The Battle of Stamford Bridge Society held their two day re-enactment event on the 20th and 21st September to commemorate the battle which took place in 1066. It was a battle that is called by many “the forgotten battle”. Not a lot of people have heard about it because it has been overshadowed by the battle of Hastings which took place just after.
I have found that if you mention Stamford Bridge to anybody, most people’s response is “is that Chelsea’s Football Ground in London?” I had the pleasure of meeting up with Chris Rock, the chairman of the Battlefield Society who has been working hard to protect, assess and find artefacts and provide battlefield walks. These walks take place on the 1st Sunday of every month, starting at the memorial and are open to all free of charge (donations appreciated). Here, he gives us a brief overview of the battle:
“King Edward the Confessor died on 5th January 1066 and left the crown of England open to dispute, at least two other foreign rulers lay claim, but it was actually given (some say taken) to Edward’s right hand man, Harold Godwinson.
Harold knew at least one man would challenge him and that was William of Normandy, who claimed Edward had promised him the crown after his death. Tostig, Harold’s brother had already been banished from England by Edward for the way he had ruled Northumbria. Eventually Tostig met King Harald Hardrada of Norway, another claimant to the throne, and finally got the promise of support to regain his Earldom back. William of Normandy meanwhile had decided the only way to get the crown was by invasion, so he began to amass a fleet and hoped to cross the channel before the winter storms set in.
It was Tostig and Hardrada who invaded first in early September 1066, they sailed along the east coast of England down to the Humber, raiding, burning and killing all opposition.
Harold meanwhile had a problem; his tough professional men, the ‘huscarls’, were only a small part of his army, the majority consisted of the ‘fyrd’ which was a draft deployment. They had been on call most of the summer but now needed to return home and gather the harvest for winter, so reluctantly Harold finally allowed them to do this. But, when Harold heard of the Viking invasion in the north he quickly summoned his army and fast marched over 200 miles in 6 days. Meanwhile on 20th September at Gate Fulford, just outside of York, the English Northern army was crushed by Hardrada and Tostig in a stunning victory. By the 24th of September, Harold and his army were near to York, when he discovered the Norsemen were to be at a place called Stamford Bridge the next day to receive hostages. He did not waste the advantage and planned a surprise attack to quickly end this invasion once and for all, before he had to return south.
The next day he fell upon the surprised Vikings who were lightly armed and totally bewildered by this army from nowhere. After retreating across the bridge the invaders set up a shield wall on the high ground overlooking the river, – this was a standard defensive tactic with overlapping shields protecting the men. Harold’s warriors attacked again and again, smashing at the wall with their axes, swords and spears, but it would not give. It was only after Hardrada received a fatal blow that the line faltered, but it still did not break. Some tired reinforcements arrived from the Viking camp at Riccall but the Saxons still kept up the attack, forcing the wall smaller and back onto flatter ground. Finally Tostig was killed, this was the turning point and with no will to carry on fighting the remaining invaders turned and fled. Harold’s mounted men chased them back to their ships. It’s said from the 300 ships that arrived, only 24 were needed to return them home.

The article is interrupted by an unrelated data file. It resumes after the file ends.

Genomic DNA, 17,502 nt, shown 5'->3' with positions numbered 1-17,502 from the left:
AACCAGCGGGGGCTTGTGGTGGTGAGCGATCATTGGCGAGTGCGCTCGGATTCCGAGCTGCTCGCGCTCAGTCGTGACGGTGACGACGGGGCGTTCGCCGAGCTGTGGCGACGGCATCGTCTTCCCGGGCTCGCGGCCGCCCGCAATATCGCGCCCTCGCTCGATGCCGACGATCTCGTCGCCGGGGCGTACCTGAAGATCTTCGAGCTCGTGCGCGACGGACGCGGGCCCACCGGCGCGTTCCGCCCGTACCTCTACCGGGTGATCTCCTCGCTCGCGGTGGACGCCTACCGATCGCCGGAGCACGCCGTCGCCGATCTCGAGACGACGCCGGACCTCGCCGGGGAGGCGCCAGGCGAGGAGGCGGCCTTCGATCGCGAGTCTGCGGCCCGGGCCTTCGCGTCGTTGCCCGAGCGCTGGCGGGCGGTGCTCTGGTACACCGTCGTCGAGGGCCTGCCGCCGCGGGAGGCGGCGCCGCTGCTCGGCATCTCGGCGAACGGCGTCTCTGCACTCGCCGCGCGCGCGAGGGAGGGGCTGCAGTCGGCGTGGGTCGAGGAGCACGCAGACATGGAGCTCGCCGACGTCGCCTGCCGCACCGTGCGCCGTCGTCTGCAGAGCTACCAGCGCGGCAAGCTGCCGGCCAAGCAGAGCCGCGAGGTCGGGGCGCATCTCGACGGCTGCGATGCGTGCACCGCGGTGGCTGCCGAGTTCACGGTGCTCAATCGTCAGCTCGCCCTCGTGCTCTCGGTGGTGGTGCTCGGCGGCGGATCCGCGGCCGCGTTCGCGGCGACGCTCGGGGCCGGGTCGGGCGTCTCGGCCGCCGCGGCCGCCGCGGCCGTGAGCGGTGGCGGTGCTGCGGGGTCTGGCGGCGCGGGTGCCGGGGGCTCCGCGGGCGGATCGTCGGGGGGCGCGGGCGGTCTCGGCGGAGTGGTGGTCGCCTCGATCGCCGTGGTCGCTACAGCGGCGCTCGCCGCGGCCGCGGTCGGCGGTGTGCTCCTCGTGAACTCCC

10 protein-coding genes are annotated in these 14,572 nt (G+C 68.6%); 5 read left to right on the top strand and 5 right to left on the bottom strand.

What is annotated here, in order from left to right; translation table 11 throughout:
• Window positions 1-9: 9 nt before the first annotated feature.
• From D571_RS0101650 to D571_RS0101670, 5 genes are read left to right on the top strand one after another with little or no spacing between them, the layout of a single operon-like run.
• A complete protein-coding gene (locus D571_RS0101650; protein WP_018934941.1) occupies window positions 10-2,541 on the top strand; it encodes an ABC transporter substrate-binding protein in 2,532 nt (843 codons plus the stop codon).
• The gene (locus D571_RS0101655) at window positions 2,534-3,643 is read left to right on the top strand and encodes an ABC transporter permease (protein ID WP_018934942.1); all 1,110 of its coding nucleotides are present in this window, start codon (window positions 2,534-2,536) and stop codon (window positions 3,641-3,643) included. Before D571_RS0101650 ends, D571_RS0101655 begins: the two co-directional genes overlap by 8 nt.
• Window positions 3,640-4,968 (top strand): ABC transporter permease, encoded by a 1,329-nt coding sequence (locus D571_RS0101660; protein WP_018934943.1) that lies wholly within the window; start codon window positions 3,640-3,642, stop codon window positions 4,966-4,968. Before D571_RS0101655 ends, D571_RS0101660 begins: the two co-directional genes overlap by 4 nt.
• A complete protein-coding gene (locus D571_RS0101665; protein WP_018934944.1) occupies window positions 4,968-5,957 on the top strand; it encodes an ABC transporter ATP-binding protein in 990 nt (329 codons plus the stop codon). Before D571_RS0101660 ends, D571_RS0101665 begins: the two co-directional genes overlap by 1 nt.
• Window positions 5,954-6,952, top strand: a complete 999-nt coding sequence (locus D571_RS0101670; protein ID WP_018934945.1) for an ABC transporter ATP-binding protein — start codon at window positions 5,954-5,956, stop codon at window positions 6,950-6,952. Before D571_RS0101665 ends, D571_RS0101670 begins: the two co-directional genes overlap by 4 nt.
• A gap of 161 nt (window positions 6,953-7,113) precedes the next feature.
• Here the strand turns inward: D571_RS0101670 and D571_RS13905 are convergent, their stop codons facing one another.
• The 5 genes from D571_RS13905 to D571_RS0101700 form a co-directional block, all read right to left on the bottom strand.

Harold had won a brilliant victory, the Viking threat was more or less finished, but he had little time to celebrate, for he heard that William had finally landed on the south coast and was laying waste to his lands. Harold again marched quickly back south, only this time to his death and defeat at Hastings on October 14th. He really was the last great Saxon King of England, and but for him we may have been jointly ruled by both Normans and Vikings in a divided country.”
As Chris says, had the outcome been different, England would have been ruled in a completely different way. As with so many other battles in our country, our future was determined by the edge of a sword!
Legend has it that the bridge was defended by one giant Norseman who was said to be 7ft tall and built like a mountain. He defended the bridge by himself for hours against all Saxon attackers.
The bridge was not wide enough for more than two men to attack him at the same time or surround him. He was using a massive battle axe and killed all challengers, until one sneaky Saxon fighter went under the bridge in a boat or raft while the giant was engaged and stuck a spear through the bottom of the wooden bridge upwards into the Viking. The Saxons then managed to take over the bridge.
Nobody knows for certain if there is any truth in this tale but it’s a great legend to imagine!